Low Energy Buoyancy Actuator for Vertical Underwater Motion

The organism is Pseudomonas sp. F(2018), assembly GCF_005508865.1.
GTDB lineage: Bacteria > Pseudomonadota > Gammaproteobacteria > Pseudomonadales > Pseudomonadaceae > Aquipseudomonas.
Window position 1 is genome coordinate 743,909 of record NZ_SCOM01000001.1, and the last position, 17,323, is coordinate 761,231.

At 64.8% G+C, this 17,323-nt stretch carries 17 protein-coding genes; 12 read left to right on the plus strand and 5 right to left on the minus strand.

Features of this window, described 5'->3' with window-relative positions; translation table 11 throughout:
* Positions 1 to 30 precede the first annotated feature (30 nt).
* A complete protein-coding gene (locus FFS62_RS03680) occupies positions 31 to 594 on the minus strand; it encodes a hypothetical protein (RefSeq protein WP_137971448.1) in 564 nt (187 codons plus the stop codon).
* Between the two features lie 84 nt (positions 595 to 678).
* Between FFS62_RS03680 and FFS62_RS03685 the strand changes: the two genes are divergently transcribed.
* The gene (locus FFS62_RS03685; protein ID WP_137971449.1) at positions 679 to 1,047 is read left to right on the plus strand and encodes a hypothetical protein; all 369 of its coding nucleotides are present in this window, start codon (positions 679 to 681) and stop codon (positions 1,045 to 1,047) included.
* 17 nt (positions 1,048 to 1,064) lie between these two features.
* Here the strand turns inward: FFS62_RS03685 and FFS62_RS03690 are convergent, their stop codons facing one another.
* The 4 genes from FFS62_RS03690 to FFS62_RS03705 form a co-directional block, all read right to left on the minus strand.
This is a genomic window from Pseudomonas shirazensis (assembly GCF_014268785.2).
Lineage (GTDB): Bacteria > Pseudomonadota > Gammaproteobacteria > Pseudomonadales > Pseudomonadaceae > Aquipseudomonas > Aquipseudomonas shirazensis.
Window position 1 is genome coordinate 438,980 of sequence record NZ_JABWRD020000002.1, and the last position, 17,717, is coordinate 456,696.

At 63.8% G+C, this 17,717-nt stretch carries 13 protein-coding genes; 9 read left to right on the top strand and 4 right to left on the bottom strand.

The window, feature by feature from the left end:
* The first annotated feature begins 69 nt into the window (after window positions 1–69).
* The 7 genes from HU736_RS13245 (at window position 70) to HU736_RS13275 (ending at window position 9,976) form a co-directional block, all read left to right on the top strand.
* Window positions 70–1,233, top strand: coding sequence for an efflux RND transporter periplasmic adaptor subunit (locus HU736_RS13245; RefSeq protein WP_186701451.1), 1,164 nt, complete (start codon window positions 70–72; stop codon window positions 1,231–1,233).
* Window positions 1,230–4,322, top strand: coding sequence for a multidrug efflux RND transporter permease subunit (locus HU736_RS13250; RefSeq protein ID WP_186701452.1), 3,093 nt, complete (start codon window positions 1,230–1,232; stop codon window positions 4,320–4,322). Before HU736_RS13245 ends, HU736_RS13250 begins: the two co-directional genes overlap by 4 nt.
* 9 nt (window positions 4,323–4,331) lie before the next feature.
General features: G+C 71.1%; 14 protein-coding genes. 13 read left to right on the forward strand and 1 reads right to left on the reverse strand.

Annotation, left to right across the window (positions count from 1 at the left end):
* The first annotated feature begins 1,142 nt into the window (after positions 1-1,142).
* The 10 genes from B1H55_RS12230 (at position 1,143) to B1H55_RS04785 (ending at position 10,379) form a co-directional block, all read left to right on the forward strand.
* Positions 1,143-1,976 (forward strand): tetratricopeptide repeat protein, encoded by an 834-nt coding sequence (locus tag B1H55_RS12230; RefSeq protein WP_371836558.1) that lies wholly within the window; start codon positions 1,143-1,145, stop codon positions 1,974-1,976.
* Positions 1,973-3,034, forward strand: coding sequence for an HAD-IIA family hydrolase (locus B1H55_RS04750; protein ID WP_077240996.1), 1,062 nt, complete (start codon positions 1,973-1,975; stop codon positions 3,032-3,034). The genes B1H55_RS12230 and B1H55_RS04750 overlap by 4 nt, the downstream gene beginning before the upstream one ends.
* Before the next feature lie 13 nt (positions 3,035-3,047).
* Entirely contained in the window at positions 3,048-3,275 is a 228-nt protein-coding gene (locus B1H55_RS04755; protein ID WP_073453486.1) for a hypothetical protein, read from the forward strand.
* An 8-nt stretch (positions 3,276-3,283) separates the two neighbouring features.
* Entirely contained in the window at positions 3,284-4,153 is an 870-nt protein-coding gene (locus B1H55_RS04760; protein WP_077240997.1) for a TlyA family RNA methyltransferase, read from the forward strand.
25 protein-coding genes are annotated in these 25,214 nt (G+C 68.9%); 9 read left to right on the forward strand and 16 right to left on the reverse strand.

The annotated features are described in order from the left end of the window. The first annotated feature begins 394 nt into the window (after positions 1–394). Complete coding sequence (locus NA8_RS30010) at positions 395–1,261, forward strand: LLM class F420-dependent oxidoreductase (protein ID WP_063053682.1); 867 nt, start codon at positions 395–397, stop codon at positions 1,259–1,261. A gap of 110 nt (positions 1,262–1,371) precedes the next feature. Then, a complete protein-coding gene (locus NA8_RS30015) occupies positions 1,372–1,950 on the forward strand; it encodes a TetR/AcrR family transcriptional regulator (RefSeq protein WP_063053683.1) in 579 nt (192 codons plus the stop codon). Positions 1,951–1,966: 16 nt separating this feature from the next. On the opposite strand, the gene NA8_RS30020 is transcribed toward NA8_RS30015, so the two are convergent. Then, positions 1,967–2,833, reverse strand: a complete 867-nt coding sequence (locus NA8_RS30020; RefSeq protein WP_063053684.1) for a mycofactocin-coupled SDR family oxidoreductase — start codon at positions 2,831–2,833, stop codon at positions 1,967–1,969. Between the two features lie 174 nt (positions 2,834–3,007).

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This thesis presents the physical and technical premise for implementing and designing anunderwater vehicle capable of moving vertically using the unit s own buoyancy force, andhow this principle benefit in energy efficiency. The goal is to create a prototype unit thatmakes experimental testing and documentation of this principle possible. An electrical linear actuator with a piston was used to manipulate the unit s volume. Depthcontrol was achieved using a PID controller combined with a pressure sensor, and the controlparameters tuned by implementing simulations of the unit s dynamical behavior. Bycombining two power saving methods, it was estimated (using simulations) to reduce thepower consumption to 12.6% of maximum power consumption. A 3D model of the unitwas made to determine the vertical stability, mass properties, and to create drawings of aprototype. A functional prototype was successfully implemented, and two physical experiments werecarried out. The physical experiments were not sufficient to determine the unit s energyefficiency using buoyancy as a principle of vertical movement underwater. But the workhere suggest there is a promising potential for the unit being energy efficient.